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In recent weeks, we have seen a shift in how drug war proponents are talking about marijuana. No longer able to convince the public that people who use marijuana should go to jail, they are singing a new tune; they should all go to treatment. This is a shift we have seen before. When marijuana first came on the scene in the U.S. in the early 1900s, reports of marijuana induced violence among Mexicans fueled the nation’s fear about the little known plant. When the general population started experimenting with the herb in the 1920s, it became clear that the claims of violence were fabricated. Losing the ability to instill fear in the public around marijuana use, the message was modified. The new message tied marijuana use to insanity and mental illness, which were highly stigmatized conditions, and continue to be. Being labeled as mentally ill frightened the white, middle class, marijuana consumers, and this fear led to the support of the Marijuana Tax Act in 1937.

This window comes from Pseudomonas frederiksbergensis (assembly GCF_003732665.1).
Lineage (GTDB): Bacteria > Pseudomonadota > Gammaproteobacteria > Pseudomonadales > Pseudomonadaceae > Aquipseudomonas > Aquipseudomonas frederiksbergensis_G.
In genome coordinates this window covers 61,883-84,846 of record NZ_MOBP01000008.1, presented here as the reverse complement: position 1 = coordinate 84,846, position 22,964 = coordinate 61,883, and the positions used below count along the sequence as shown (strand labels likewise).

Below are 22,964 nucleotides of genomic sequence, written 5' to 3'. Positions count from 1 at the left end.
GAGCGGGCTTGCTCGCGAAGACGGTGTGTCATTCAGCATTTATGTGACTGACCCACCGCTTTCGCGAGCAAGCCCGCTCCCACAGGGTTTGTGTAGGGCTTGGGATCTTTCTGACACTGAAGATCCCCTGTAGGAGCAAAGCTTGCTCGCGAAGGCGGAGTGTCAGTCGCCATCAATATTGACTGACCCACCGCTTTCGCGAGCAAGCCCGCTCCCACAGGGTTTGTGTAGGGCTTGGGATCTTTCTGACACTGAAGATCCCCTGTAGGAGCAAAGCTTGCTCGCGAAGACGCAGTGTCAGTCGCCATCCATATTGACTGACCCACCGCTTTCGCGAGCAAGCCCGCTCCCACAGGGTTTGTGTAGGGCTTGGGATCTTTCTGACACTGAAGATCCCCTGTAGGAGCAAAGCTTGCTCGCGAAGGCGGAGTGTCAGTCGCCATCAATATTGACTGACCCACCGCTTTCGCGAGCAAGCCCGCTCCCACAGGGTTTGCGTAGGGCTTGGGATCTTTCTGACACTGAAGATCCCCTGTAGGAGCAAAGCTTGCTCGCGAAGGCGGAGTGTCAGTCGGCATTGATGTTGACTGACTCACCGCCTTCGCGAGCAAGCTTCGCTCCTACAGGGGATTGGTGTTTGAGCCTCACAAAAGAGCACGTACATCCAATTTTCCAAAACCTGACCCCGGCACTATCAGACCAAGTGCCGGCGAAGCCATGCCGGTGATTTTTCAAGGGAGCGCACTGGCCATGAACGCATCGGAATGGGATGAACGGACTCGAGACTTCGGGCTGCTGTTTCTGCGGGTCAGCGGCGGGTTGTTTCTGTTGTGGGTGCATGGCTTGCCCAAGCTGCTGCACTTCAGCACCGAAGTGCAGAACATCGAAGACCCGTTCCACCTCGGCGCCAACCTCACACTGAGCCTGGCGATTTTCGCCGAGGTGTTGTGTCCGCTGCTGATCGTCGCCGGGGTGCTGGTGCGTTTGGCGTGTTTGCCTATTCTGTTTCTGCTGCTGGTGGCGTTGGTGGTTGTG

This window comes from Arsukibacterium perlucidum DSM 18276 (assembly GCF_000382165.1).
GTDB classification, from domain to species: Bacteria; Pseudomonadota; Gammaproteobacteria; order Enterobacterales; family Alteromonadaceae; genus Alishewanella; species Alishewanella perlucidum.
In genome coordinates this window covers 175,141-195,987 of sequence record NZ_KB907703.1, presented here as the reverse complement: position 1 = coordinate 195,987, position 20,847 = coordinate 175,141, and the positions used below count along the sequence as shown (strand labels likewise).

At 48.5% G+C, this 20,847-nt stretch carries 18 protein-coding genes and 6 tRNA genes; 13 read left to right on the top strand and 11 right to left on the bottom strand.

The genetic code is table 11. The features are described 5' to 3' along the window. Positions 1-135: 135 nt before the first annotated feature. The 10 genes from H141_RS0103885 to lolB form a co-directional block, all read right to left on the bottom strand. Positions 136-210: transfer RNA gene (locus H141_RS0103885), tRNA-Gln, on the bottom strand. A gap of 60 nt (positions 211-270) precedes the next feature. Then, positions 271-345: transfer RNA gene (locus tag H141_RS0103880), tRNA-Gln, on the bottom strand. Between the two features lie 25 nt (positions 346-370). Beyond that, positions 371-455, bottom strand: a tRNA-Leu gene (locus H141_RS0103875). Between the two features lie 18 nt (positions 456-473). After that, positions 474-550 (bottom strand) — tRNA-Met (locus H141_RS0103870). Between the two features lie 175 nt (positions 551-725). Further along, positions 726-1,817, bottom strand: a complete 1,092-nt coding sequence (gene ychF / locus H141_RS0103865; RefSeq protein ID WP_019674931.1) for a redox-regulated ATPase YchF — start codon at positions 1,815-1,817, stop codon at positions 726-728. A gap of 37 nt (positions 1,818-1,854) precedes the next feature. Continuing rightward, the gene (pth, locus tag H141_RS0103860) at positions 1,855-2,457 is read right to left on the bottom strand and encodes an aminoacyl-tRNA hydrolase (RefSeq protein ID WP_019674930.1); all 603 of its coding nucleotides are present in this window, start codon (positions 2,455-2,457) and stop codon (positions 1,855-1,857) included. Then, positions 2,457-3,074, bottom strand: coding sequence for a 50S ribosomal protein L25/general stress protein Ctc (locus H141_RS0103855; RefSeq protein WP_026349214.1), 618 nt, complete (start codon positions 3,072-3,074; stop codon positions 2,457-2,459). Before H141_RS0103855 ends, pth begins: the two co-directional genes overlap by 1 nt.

Fast forward to 2012. Public support for marijuana legalization is at an all-time high and the government acknowledges that a change is being considered. No longer able to convince Americans that marijuana consumers are dangerous criminals who deserve to be locked up, history is repeating itself. We are seeing a shift in the message, from marijuana consumers as criminals to marijuana consumers as sick people who belong in treatment. It’s a propaganda shell game and we can’t fall for […Read More]